DIY Tips From the Warner Service Blog

You Need These 5 Certifications As An HVAC Tech

Posted by Warner Service on Aug 11, 2017 9:00:00 AM

hvac-certifications-warner-service.jpgHVAC technicians have become some of the most sought-after professionals in today’s job market. While this is great industry news, it also means that the competition for careers is rapidly increasing.

With more people joining this job field every day, certain certifications can set you apart from the crowd. These certifications will make you more attractive to employers because you went above and beyond.

  • NATE Certification

    NATE stands for the North American Technician Excellence certification, which is the highest standard for heating and cooling technicians. NATE is a nationally recognized cerification for most heating companies.

    While you're not legally obligated to have this title for employment, most heating and cooling companies prefer you have it. To become NATE certified, you must have at least two years of working experience and pass an exam that's created by industry experts. The exam is designed to prepare you for difficult scenarios that you may face in the industry.
  • HVAC Excellence Certification

    Similar to the NATE certification, HVAC Excellence Certification requires at least two years of working experience and a passing score on the exam. This exam is designed around all trade topics, such as ventilation and residential plumbing. The goal of this exam is to identify the level of a technician’s competency.

    An option for a Master Excellence Certification requires a minimum of three years working experience and an extended version of the exam. The more pretigious your certifications are, the greater advancement potential you'll have in the field.

    Technicians who are certified have also been shown to receive a higher annual salary and hold job security.
  • EPA 608 Certification

    This certification is required by the Environmental Protection Agency (EPA) for any technician working with hazardous materials like those found in refrigerant. While you may not immediately work with refrigeration, this certification could help you move up the career ladder faster. This exam has four types of certifications:
    1. Type 1 Certification: Required for installation of and repairing small appliances, including window A/C units, residential refrigerators, and vending machines

    2. Type 2 Certification: Required for the installation, repair, and disposal of appliances that use high pressure refrigerant like heat pumps, residential cooling systems, and domestic and commercial refrigerators

    3. Type 3 Certification: Required for installation, repair, and removal of low pressure refrigerant units that are commonly found in complex industrial equipment

    4. Universal Certification: Allows for the installation, repair, and disposal of all refrigerant equipment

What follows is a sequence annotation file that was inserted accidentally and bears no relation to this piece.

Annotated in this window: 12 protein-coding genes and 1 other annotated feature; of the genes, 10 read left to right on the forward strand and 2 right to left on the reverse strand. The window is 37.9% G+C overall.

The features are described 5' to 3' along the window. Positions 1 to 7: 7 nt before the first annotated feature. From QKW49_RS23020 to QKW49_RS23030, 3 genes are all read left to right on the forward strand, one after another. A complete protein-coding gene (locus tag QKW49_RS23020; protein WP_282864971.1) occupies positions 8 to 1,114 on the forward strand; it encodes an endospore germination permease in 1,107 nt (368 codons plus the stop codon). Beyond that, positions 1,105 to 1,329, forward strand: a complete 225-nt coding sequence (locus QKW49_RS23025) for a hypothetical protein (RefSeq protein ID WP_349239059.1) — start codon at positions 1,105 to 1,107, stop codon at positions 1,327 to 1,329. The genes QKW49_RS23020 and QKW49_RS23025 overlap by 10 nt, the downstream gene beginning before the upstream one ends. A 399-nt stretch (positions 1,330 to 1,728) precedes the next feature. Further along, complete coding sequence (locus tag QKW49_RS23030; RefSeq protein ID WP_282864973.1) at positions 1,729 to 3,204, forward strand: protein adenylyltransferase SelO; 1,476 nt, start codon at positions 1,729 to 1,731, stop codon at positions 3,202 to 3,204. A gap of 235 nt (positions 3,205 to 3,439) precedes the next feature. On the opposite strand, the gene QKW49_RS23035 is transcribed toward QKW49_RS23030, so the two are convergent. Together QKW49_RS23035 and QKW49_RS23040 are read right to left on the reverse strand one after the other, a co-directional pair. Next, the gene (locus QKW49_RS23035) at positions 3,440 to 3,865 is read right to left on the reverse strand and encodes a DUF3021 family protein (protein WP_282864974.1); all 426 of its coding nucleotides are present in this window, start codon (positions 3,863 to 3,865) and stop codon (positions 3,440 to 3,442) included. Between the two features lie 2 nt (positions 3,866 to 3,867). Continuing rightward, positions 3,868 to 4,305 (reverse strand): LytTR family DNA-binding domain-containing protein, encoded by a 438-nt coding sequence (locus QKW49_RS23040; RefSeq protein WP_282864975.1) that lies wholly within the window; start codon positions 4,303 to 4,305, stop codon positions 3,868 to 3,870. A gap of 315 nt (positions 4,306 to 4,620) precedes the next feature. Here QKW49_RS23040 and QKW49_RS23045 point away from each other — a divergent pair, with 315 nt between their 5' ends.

Depending on the type of work, one of these certifications may be more prudent to you then the others. Talk to your employer about the best options for yourself.
  • HVAC System Design Certificate

    A System Design Certification demonstrates knowledge of code requirements and differentiation between traditional systems and digital controls. These programs are commonly found at the university level through an engineering or professional studies department.

    These programs prepare you for maintenance requirements, differentiating systems, and judging appliance longevity.

    This program requires a technician to pass four to five courses and demonstrate knowledge of software programs. You must also have experience in engineering and a bachelor’s degree.

    These courses will teach you about coding laws, design and installation of heating systems, and estimating heating and cooling needs in multiple unit systems.  

    While obtaining this certification is challenging, it can have a huge impact on your career. Studies found that technicians who had this degree made almost $15,000 more annually than the standard technician. 
  • HVAC/R Technician Certificate

    This certification is also commonly found at the university level and requires 320 credit hours for completion. By obtaining this certification, you prepare for licensing opportunities and entry-level tech positions.

    This is beneficial because the certification prepares you for all installation and problem-solving for heating and cooling systems, expanding the job range for which you can qualify.

    The course structure is based around heating and pressure then that with safety training. More advanced classes include comparing systems and judging lifetime costs of components.

If you're actively pursuing or considering a future in this trade, these certifications can jumpstart your trip up the career ladder as a highly sought after applicant. Becoming certified also gives you a sense of job security and confidence in your skills. They're tangible proof that you're the best you when it comes to this trade.  

If you think you've got what it takes as a tech, apply to work with Warner Service today:

Apply To Warner Service

Topics: Air Conditioning, HVAC, hvac tips, do it yourself, Licensing